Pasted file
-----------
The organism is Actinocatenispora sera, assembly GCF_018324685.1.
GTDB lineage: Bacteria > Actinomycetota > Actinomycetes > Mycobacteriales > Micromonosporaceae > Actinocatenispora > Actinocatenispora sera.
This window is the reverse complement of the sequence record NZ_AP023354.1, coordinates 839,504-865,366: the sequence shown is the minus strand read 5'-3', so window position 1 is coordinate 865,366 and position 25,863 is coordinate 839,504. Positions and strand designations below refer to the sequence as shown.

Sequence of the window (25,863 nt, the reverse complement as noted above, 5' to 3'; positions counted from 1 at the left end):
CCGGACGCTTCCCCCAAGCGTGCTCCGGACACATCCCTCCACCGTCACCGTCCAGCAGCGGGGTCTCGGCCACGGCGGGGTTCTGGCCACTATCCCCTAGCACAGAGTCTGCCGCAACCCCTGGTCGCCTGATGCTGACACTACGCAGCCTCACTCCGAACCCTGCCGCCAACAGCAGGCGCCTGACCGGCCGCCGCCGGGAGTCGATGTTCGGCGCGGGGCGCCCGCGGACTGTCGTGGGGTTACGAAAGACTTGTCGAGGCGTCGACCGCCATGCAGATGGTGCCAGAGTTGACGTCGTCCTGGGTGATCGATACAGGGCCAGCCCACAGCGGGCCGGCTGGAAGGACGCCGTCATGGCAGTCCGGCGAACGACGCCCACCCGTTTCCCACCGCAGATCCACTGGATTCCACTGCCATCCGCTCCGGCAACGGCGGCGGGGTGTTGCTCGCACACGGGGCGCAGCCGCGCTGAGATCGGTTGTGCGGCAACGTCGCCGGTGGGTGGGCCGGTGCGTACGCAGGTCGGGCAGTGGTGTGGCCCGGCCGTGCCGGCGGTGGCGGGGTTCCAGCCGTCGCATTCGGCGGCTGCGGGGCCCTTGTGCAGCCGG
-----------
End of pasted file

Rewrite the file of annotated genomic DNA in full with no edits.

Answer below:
The organism is Actinocatenispora sera, assembly GCF_018324685.1.
GTDB lineage: Bacteria > Actinomycetota > Actinomycetes > Mycobacteriales > Micromonosporaceae > Actinocatenispora > Actinocatenispora sera.
This window is the reverse complement of the sequence record NZ_AP023354.1, coordinates 839,504-865,366: the sequence shown is the minus strand read 5'-3', so window position 1 is coordinate 865,366 and position 25,863 is coordinate 839,504. Positions and strand designations below refer to the sequence as shown.

Sequence of the window (25,863 nt, the reverse complement as noted above, 5' to 3'; positions counted from 1 at the left end):
CCGGACGCTTCCCCCAAGCGTGCTCCGGACACATCCCTCCACCGTCACCGTCCAGCAGCGGGGTCTCGGCCACGGCGGGGTTCTGGCCACTATCCCCTAGCACAGAGTCTGCCGCAACCCCTGGTCGCCTGATGCTGACACTACGCAGCCTCACTCCGAACCCTGCCGCCAACAGCAGGCGCCTGACCGGCCGCCGCCGGGAGTCGATGTTCGGCGCGGGGCGCCCGCGGACTGTCGTGGGGTTACGAAAGACTTGTCGAGGCGTCGACCGCCATGCAGATGGTGCCAGAGTTGACGTCGTCCTGGGTGATCGATACAGGGCCAGCCCACAGCGGGCCGGCTGGAAGGACGCCGTCATGGCAGTCCGGCGAACGACGCCCACCCGTTTCCCACCGCAGATCCACTGGATTCCACTGCCATCCGCTCCGGCAACGGCGGCGGGGTGTTGCTCGCACACGGGGCGCAGCCGCGCTGAGATCGGTTGTGCGGCAACGTCGCCGGTGGGTGGGCCGGTGCGTACGCAGGTCGGGCAGTGGTGTGGCCCGGCCGTGCCGGCGGTGGCGGGGTTCCAGCCGTCGCATTCGGCGGCTGCGGGGCCCTTGTGCAGCCGG